It may sound daunting, but driving up to Malaysia from Singapore is becoming an increasingly popular drive-up holiday. Whether it is a quick day-trip over the causeway or a longer journey to the capital, Kuala Lumpur, this guide is here to help you prepare for the journey.
Is it safe? Something that deters many Singaporeans and foreigners from driving up to Malaysia is concerns for safety. There have been many horror stories about robberies and stolen cars but this is just a basic need to stay alert for driving anywhere else in the world.
Some tips to ensure safety for your car include:
- Planning your route before you leave.
- Always lock your car when you are away even if it is only for a minute.
- Never leave valuables in the car, especially your mobile phones and cash card.
- Park the car in a hotel/secure parking overnight and keep it off the street.
- Use a steering-wheel lock to secure the car after parking
- Install GPS tracking system to your trace car should it be hijacked
- If possible, do not come out of your car to settle any disputes. Drive off to the nearest police station instead.
You should have GPS installed to help you navigate along the highway, but you should expect to be lost occasionally within the town. Do not however be over reliant on the GPS as they often recommend the “shortest” path, which might mean taking small side roads that may cause you to be stuck in a traffic jam. Do your research beforehand to ensure you take the best route available.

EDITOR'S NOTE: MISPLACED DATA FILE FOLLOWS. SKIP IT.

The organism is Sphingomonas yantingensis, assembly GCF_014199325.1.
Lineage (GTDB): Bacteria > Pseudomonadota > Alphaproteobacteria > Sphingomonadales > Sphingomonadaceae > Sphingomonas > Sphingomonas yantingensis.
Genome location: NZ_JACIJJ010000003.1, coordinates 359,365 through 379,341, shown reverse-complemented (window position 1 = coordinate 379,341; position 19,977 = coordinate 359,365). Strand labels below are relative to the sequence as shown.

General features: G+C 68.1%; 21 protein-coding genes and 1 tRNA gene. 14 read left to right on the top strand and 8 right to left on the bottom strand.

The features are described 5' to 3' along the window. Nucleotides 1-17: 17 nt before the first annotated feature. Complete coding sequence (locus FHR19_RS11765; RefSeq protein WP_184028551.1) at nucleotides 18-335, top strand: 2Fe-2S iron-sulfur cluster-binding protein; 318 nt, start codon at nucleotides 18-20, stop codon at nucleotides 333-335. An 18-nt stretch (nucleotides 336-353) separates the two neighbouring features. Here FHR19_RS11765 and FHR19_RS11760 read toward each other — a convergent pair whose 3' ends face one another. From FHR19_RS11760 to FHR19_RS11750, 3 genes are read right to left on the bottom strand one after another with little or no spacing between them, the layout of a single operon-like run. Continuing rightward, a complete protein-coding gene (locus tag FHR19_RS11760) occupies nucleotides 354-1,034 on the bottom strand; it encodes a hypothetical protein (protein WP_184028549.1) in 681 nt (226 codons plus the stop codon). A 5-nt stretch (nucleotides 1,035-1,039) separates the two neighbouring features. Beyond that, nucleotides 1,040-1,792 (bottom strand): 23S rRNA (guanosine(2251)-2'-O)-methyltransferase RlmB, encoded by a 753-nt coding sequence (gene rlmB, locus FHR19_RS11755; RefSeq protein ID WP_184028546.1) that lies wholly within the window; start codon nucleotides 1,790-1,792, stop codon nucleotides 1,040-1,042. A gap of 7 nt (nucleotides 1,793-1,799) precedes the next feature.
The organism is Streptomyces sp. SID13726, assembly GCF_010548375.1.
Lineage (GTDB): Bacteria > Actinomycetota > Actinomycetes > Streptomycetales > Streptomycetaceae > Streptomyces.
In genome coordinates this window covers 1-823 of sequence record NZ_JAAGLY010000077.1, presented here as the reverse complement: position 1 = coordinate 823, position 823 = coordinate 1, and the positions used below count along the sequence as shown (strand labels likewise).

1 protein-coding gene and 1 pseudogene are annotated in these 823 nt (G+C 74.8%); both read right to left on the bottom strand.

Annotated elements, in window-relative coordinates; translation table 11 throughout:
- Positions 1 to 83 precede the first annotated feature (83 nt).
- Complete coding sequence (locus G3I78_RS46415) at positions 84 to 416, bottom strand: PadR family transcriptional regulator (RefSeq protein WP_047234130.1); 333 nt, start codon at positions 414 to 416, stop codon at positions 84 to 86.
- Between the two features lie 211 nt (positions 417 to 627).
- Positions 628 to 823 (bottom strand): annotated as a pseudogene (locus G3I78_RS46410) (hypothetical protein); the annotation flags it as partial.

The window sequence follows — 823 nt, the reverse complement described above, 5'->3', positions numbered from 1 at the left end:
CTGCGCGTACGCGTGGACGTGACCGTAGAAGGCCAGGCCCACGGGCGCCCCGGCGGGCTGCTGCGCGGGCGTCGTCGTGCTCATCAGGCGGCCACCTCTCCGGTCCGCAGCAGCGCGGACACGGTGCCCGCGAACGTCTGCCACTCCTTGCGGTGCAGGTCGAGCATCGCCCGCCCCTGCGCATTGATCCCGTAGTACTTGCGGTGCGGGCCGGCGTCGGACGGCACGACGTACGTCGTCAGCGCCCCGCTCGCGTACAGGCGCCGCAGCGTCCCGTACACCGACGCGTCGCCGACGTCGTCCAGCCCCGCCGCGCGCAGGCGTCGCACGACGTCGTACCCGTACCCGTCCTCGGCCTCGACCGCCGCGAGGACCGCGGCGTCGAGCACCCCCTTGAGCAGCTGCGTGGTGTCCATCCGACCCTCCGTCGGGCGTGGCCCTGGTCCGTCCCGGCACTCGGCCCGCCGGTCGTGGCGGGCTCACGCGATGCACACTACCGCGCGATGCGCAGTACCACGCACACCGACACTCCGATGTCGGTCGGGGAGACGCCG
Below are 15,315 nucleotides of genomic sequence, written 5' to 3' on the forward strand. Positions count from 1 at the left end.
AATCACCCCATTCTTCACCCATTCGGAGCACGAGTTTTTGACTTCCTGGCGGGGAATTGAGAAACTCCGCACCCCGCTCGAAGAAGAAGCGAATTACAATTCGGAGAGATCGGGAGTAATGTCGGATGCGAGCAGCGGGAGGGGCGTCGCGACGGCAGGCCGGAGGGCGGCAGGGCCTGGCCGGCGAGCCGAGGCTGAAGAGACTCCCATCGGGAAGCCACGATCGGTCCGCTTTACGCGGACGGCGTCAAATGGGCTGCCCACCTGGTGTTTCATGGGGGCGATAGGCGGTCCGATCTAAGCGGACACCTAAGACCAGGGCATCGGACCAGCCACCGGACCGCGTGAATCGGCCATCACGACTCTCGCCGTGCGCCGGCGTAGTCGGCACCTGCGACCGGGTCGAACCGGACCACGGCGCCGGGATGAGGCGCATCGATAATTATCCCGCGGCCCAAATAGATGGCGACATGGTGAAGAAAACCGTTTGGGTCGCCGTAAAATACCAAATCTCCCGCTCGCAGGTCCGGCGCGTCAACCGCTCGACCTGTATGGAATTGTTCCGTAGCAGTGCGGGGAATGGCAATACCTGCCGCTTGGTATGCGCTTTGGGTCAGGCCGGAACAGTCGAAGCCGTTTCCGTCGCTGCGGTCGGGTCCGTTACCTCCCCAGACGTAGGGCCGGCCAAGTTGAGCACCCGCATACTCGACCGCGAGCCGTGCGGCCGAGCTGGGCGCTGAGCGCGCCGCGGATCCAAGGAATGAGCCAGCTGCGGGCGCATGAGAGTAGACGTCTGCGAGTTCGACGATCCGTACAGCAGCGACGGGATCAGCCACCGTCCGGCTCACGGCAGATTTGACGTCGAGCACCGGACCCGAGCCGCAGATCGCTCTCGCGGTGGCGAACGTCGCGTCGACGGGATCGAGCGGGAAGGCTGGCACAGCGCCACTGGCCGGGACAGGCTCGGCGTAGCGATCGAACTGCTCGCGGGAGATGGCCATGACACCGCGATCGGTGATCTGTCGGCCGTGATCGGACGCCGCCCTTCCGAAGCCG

Ask for directions if lost or unsure. The emergency lane of the expressway is not the place to stop and check your route. Find a rest stop or service station instead. If you miss an exit, do not panic! Just exit at the next available one.
Preparing to Drive
If you are driving a rental car you will need to check with the rental company to see if it is approved for travel into Malaysia, as some are not. Always bring your license with you as well!
Avoid Driver Fatigue
- Take a break every two hours especially if you are the only driver.
- Avoid drinking before driving
- Pull over and stop when you lose your concentration from sleepiness or any discomfort. Stretching at car stops help to relax your body and refresh you as well.
Those who drive into Malaysia regularly know that at some point in the journey you could experience rain or thunderstorms. The good news is that the North-South highway in Malaysia is one of the safest in the region, but you could also be driving too fast in the wet weather.
On The Journey
Tolls – You will need to pay toll fees to use the highway. You might wish to consider the Touch n' Go System to avoid traffic jams. The Touch'n Go card is a prepaid card where you can load money into it then swipe the card to pay at the dedicated blue-and-yellow signed Touch’n Go lanes at toll plazas. Also note that in cities, parking meters are usually in effect from 9 am to 5 pm unless otherwise stated.
Do plan your petrol refuels as some stretches of road will not have a petrol station for over 40km so monitor your fuel gauge carefully.
Rest & Relax (R&R) pit stops are for food and toilet breaks. Choose to be in the safety of crowds by checking in at popular ones to avoid putting yourself and family as baits for robbers.
Lastly, if you choose to return to Singapore on a weekend or during the school holidays, expect jams of up to three hours at both Woodland and Tuas customs! This is one of the main complaints for those driving up to Malaysia so do take this into consideration.
Enjoy and have a fun road trip!